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Americans’ top worries about crime are “having your personal, credit card or financial information stolen by computer hackers” and “being the victim of identity theft” according to a Gallup survey published in late 2017. In a world that is going increasingly digital, we must all adapt, and retirees are no exception. For example, a few years back, the Social Security Administration briefly did away with mailing out annual paper statements and tried having everyone download this information from the government website. Cybersecurity consciousness is necessary to help keep your financial assets safe and secure. This article briefly presents five ideas that won’t cost a dime but do require a little investment of your time.
From the Social Security Administration’s website: “Create your account today and take away the risk of someone else trying to create one in your name, even if they obtain your Social Security number.” Or, as cybersecurity researcher Brian Krebs puts it, “If you don’t plant your flag, someone might do it for you.” Plant your flag for practical reasons, even if you are years away from collecting benefits and have doubts whether the program will still be viable. Moreover, having access to the latest statement greatly helps your advisor perform more accurate retirement income planning. To combat fraudulent online activity, or if you can’t accurately answer the online verification questions, you can alternatively present identification in person at your local Social Security office. You will receive a one-time access code to help set up your online account.
Configure a FREE security/credit freeze with each credit bureau. Devin Kropp, co-author of the book “Hack-Proof Your Life Now!” explains: “By default, your credit files at Experian, Equifax, and TransUnion are open and unsecured. It makes it easy and quick to obtain new lines of credit — you fill out an application, the lender checks your credit, and you’re approved if you meet the standards. A security freeze locks your credit file at each bureau with a special PIN that only you know. That PIN must be used in order for anyone to access your credit file or add new credit in your name. Unlike credit monitoring or fraud alerts, a security freeze stops identity theft from happening rather than alerting you to fraud after it has occurred.” Since September 21, 2018, credit freezes are now free to consumers under federal legislation passed earlier this year.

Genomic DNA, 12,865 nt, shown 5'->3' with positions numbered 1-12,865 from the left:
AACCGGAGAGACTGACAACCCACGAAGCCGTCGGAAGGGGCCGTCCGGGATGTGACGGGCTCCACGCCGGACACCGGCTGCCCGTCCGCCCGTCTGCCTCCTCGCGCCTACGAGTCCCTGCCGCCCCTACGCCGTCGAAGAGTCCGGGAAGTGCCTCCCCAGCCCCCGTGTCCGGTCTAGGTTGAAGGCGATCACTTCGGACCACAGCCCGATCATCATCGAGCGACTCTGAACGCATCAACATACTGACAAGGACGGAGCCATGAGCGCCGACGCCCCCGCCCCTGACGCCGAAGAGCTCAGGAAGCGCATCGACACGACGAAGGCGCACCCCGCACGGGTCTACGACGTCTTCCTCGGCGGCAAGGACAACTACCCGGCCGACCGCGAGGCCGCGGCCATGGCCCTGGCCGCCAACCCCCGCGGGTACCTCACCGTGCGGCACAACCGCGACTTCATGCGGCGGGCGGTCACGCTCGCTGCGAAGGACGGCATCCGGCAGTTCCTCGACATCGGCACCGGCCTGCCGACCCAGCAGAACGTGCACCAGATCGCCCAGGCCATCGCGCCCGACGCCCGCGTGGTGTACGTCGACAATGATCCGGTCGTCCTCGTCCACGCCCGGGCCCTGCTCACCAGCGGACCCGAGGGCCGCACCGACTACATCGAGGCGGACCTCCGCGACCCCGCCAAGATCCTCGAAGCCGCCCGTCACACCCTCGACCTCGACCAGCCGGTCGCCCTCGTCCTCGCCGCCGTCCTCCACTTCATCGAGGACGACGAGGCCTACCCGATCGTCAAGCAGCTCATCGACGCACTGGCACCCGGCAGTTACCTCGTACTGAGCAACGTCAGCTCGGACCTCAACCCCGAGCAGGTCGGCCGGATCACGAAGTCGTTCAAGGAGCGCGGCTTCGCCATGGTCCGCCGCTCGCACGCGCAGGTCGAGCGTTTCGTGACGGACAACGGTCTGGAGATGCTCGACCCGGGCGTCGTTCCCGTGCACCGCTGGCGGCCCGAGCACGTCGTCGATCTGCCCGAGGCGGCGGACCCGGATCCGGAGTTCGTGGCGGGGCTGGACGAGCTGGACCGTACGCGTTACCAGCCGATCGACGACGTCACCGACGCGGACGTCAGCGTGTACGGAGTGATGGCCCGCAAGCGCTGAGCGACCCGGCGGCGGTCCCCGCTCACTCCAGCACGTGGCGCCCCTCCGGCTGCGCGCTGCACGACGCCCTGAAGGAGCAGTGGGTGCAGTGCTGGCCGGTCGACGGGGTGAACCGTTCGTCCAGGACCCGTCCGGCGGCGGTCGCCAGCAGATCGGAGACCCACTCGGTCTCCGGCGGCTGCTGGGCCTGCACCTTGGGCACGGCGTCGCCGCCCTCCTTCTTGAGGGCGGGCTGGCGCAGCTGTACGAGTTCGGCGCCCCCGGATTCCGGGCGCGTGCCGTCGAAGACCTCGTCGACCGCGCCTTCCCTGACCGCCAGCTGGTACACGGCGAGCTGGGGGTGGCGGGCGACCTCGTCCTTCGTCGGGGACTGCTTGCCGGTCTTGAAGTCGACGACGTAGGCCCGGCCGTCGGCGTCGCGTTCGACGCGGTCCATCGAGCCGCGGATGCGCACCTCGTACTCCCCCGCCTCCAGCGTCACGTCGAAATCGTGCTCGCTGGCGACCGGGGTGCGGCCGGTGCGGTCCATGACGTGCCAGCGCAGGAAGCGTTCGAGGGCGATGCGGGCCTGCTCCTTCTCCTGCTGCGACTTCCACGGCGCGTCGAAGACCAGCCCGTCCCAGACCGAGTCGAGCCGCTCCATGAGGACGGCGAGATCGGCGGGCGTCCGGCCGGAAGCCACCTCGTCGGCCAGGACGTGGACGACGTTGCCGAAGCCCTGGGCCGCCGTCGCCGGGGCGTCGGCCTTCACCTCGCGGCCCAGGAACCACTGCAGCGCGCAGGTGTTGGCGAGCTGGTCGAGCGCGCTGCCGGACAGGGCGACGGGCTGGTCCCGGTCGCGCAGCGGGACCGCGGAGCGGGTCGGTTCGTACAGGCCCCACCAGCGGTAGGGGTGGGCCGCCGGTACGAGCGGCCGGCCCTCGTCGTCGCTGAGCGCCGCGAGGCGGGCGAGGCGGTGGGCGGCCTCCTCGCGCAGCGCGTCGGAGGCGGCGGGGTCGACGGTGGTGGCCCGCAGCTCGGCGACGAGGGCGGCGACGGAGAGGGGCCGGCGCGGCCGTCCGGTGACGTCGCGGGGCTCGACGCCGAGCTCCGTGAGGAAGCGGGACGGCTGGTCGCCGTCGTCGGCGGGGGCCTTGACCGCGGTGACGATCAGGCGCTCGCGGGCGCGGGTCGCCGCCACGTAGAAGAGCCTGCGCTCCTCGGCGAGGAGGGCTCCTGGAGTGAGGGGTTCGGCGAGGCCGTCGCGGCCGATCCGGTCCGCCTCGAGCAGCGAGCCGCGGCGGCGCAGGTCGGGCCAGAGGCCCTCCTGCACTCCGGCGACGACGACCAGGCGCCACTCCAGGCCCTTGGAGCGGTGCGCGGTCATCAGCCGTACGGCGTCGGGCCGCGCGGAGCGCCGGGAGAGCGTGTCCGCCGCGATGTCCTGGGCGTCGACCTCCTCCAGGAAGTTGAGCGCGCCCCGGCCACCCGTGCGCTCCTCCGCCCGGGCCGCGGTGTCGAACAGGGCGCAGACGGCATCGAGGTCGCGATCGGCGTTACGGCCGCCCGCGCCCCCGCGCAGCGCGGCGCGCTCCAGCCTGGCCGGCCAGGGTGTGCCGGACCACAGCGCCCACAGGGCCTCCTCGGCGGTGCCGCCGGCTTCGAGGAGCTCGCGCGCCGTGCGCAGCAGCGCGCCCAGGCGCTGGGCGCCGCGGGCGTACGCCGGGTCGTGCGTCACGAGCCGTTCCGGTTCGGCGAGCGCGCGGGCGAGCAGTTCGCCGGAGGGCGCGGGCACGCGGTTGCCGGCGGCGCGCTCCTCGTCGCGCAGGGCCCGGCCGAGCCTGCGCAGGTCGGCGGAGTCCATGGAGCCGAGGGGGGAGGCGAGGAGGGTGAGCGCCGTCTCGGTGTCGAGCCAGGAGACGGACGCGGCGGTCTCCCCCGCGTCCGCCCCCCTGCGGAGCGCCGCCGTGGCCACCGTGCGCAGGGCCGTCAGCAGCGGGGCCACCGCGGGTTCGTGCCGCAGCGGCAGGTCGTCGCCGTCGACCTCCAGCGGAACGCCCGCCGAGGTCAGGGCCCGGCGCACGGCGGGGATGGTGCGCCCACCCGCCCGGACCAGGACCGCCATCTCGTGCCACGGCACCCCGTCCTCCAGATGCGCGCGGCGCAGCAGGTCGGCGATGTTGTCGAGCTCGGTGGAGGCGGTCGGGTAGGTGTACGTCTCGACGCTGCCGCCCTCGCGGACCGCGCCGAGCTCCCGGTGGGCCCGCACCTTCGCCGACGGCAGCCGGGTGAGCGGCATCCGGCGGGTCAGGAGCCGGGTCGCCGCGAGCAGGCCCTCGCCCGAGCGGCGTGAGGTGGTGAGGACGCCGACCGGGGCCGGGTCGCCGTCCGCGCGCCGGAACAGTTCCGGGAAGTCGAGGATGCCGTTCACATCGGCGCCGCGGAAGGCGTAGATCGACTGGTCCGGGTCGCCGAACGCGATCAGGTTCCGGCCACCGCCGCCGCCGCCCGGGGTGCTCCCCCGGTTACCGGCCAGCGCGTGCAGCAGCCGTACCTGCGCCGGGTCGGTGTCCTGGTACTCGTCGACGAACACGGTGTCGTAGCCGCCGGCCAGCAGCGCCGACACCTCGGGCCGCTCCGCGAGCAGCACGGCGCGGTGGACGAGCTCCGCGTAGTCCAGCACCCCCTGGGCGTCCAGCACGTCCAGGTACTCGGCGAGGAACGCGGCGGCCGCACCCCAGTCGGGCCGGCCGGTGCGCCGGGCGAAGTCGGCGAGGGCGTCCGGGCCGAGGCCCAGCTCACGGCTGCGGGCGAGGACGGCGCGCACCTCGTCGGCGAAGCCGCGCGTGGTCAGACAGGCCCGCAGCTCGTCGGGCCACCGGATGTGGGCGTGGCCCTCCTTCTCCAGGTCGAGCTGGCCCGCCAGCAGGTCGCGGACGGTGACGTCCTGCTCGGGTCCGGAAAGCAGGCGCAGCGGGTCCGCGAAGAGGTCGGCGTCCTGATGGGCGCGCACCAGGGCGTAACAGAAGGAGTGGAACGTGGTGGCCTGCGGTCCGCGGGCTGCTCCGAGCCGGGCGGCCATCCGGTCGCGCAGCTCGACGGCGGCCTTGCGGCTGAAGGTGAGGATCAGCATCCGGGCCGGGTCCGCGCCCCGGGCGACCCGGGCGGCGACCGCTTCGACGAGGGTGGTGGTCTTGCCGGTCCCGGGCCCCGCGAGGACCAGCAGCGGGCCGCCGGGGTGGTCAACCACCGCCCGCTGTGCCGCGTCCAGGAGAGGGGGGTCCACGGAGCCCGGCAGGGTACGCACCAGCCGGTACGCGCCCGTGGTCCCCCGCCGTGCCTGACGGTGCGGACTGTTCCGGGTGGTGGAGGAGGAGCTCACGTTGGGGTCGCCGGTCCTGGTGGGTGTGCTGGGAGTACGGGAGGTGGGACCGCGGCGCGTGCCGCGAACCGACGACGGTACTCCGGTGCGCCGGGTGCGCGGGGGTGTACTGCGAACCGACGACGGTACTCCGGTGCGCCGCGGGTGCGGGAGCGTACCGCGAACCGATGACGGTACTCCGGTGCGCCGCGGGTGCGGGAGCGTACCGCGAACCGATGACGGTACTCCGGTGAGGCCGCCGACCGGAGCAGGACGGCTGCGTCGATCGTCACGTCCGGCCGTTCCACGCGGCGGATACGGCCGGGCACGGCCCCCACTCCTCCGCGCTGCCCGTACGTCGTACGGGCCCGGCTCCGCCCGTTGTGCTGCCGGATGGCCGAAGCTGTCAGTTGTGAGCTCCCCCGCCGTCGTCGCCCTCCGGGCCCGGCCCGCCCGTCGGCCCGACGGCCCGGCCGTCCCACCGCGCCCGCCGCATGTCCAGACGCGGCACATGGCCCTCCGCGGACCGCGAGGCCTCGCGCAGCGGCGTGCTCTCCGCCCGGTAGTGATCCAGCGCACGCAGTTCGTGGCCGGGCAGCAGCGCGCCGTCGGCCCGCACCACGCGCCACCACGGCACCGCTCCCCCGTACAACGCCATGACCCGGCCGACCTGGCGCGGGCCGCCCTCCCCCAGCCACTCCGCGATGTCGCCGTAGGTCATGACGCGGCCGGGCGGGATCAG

Use a password manager and two-factor authentication. Check the integrity of your existing online credentials at a website like Have I Been Pwned (HIBP). For example, you can type in your e-mail address and see if it has been compromised in any past data breaches. Then click on the ‘Passwords’ section and type in a password you might be using to see the frequency of its use in past hacks. The password ‘welcome’ has been seen about 235,000 times before when websites have been compromised. It’s advisable then to use a password from a password manager that contains a random string of letters, numbers, and symbols. Two-factor authentication involves using a phone’s short message service (SMS) or an app like Google Authenticator to provide a second layer of verification.
Have your credit card issuer send you a text every time a purchase is made. At a recent workshop with Ed Slott’s Elite IRA Advisor Group, I saw security expert Robert Siciliano share the merits of this tip this way. One day while he was at home, Robert received a text message that his card had just been charged $7 at a grocery store. He double-checked with his wife, and she said that she was in the car taking their child to school. Had Robert waited until the statement came in a month later, he probably would have disregarded such a nominal charge. Since he was notified about it in real-time and knew that it was fraudulent, he could notify the card company immediately. Also, because it was a credit card instead of a debit card, the risk of loss was on the card issuer and not the cardholder.
Consistently keep your guard up. There are scams of all different varieties: someone claiming to be from the IRS, someone imitating a CEO in a confidential message to the company’s controller, someone trying to use the emotion of love to prey on the heart to practice a swindle, etc. As a general rule, DO NOT provide any information to anyone unless you know for sure who they are and why they need this information.
Industry firm Symantec estimated that U.S. consumers, who fell victim to cybercrime in 2015, spent an average of 21 hours recovering from the incident for an average of $358 per person. Cybercrimes have only gotten worse since then. Proactively implementing the tips provided above will cost you much less time and no money.
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